Nexus 6P HDR+ Auto, does it work for you?

After trying on the Nexus 6P with HDR+ always on yesterday, I wanted to evaluate HDR+ Auto in typical situations where you want multiple exposures to recover shadows or highlights.

As you can see from the samples shared here the result is clear: HDR+ Auto simply doesn't work.
In all my attempts today, HDR+ Auto was unable to identify scenes with dynamic range challenges and in need for some tone mapping.
I remember that yesterday HDR+ Auto turned HDR+ On at least once but I was unable to reproduce that today in real world scenarios.


– The 6P camera exposure system can easily underexposue a central subject. It is common that you need to aid the exposure system by tapping on your subject (hopefully your subject won't be of dark color)

– HDR+ sometimes increases contrast and reduces the final dynamic range instead of extending it, giving the opposite result to what's desired. It does so unpredictably.

My tip would be to activate HDR+ as forced On since HDR+ Auto doesn't activate it in the obvious conditions requiring it on, unless you need to shoot several images quickly.
Then since the automatic exposure can't be trusted outdoor, you it is recommended to tap on subjects to expose for them, while the preview will often seem overexposed, HDR+ should usually re-expose the final image rendered and recover highlights in the process.

HDR+ in general needs work to avoid being counter productive randomly, and HDR+ Auto is useless as it is now.

#supercurioBlog #camera #Nexus #Nexus6P


In Album Nexus 6P HDR+ auto

Source post on Google+

Published by

François Simond

Mobile engineer & analyst specialized in, display, camera color calibration, audio tuning

18 thoughts on “Nexus 6P HDR+ Auto, does it work for you?”

  1. I feel that when I first got the 6p the auto HDR+ used to activate HDR+ more often than it does now.. I think it just auto activate when in extreme low light situation, but from my short trial I also think that I should force HDR+ if I am in an extreme low light or extreme contrast situation, otherwise it will just take longer and use more power to take the shot. This is not the same as I used the Nexus 5 that I think that all HDR+ shots would be noticeable better than those without HDR+ mode, in any situation.
    I also made a few 4k recording with OpenCamera app (not limited to 5 or 8 minutes) but I think most of the time I had an underexposed image even taping in subject but I had screen too dimm when recording not to overheat or waste battery so I didn't noticed at the capture time..

  2. And even with HDR+ forced on it still performs in interesting ways. I'm a Nexus 6 owner and the Google Camera V3 update brings an algorithm upgrade to it. HDR+ used to be multi-frame lucky imaging like and didn't have much thing to do with HDR. The tonal curve is nearly identical with some highlight compression taken from a lower exposure picture and much higher SNR with the averaging method. It also evaluates the area that is under full-well condition and compensates by using the darker exposed picture as the base so that you can bring up the shadows in post.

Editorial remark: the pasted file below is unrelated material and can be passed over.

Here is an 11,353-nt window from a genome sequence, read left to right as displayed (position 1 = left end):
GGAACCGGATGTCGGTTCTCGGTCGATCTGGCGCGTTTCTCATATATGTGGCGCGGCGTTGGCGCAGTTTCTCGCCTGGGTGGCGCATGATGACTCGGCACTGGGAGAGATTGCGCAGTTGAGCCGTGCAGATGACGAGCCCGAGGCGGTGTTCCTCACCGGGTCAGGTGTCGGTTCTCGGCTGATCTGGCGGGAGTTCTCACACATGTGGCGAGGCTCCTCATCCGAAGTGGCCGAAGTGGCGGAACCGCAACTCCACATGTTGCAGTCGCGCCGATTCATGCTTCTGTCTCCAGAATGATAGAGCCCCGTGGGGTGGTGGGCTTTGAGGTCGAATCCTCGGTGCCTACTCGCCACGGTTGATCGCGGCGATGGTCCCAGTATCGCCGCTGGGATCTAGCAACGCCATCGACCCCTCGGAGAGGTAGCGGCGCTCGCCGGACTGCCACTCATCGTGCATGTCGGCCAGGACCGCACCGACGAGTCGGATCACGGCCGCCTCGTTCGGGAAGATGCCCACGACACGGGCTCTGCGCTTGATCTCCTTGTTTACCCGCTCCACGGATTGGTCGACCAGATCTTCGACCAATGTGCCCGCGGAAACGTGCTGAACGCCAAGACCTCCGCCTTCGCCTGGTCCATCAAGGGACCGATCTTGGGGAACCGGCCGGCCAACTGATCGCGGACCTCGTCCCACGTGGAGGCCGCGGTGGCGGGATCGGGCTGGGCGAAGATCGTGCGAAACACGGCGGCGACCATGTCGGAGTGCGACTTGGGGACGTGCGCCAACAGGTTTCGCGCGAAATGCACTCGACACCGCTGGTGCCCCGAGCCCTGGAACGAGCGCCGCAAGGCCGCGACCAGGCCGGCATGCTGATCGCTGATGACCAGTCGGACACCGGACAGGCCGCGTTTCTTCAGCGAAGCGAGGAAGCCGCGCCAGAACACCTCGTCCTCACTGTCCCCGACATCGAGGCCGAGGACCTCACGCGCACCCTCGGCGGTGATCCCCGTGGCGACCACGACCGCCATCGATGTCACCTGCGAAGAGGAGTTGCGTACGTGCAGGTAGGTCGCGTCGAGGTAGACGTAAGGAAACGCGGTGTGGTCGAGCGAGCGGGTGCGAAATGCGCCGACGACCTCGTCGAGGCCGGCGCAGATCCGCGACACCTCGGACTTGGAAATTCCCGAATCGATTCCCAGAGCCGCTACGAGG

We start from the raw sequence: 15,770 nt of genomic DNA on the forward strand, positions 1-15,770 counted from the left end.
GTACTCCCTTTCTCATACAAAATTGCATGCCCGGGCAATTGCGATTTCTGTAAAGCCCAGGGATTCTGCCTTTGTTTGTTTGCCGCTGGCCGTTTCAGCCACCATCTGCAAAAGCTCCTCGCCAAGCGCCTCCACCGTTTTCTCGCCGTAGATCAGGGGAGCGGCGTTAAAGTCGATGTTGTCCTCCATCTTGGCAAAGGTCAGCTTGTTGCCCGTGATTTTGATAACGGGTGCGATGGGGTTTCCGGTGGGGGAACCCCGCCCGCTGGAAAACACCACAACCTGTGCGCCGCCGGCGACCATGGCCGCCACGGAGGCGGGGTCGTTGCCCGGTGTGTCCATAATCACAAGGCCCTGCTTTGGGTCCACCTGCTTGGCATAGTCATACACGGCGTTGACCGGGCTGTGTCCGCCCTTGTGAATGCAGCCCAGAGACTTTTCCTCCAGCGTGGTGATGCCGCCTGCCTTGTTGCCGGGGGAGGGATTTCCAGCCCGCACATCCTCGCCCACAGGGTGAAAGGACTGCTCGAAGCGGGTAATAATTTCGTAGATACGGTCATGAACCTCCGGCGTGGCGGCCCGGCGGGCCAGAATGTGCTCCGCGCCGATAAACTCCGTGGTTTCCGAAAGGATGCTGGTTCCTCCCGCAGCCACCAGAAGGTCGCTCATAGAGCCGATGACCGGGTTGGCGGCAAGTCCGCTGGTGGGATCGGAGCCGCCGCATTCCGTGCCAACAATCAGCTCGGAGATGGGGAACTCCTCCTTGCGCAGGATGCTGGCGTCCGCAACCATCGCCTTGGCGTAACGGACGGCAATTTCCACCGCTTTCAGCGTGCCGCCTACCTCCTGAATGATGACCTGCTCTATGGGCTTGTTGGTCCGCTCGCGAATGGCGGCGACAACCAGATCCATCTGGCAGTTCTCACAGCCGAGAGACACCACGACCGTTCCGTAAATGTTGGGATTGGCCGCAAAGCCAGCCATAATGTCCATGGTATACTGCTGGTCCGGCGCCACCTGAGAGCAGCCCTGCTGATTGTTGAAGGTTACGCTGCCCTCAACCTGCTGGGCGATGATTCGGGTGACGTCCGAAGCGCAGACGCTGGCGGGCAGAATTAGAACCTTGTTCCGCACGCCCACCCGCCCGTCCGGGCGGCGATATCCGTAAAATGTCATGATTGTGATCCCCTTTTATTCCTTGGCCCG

V3 update finally brings some tone mapping. But it still mostly follows the old way of evaluating exposure. So it decreases the exposure to prevent hitting sensor's full well capacity. To force it do a decent amount of tone mapping, hit the darker area while leaving some over exposed areas. It is able to pull back some amount of highlights while preserving the shadow details. Though it introduces some annoying HDR ringing artifacts in areas of large dark edges.
    Leaving too little bright areas may cause HDR+ completely ignoring it.
    I think it does pretty well when capturing dynamic scenes. It's able to mask out moving parts in the processing and maintain good overall looking while the moving part has a significantly lower SNR.

  3. +Shinya Kougami thanks for sharing, my experience confirms your detailed observations.
    I'm gonna play with it again today with these guidelines to see if it performs reliably this way.

    I wish I had a Galaxy S6/Note 5 on hands as well for comparison. Samsung HDR implementation works like magic whereas Google's is so useless if you don't manually circumvent it's limitations.

  4. Thanks for the test. The results don't surprise me: traditional DSLR makers like Canon and Nikon have much more room to fit in such a feature and it does not work always neither. Suddenly here comes Google with a software solution that does all the magic in an instance. Yeah, yeah.

  5. +Shinya Kougami​​​ yes, BTW as a developer you can use Samsung hardware accelerated Tonemapping through their Camera SDK API.

    HDR+ is focused on improving the SNR on the Nexus 5X/6P (and does so brilliantly), focused on the amount of detail/resolution on Nexus 5.
    But they could absolutely tune its priorities to improving the dynamic range on on outdoor sunny scenes.

  6. +François Simond All features this set of solution provides are simply amazing. Actually increasing SNR is the base for greater DR and texture preservation. The loss of details on N5 is due to the noise reduction basically.
    They can actually use some shadow gain before saving the final JPG since the high SNR guarantees the shadow performance.

  7. Oh BTW, I just know the fact that Google Camera 3, which ships with 6p and is available on 6 as an update, is actually pulling RAW images instead of jpegs. This explains why Nexus 6 gets a huge improvement. Also that's why the color looks different when HDR+ is on. Stacking RAW images on a phone is really an awesome thing. However Google still have to put more efforts into scene detection and parameter tuning. There is still some room for improvements right now.

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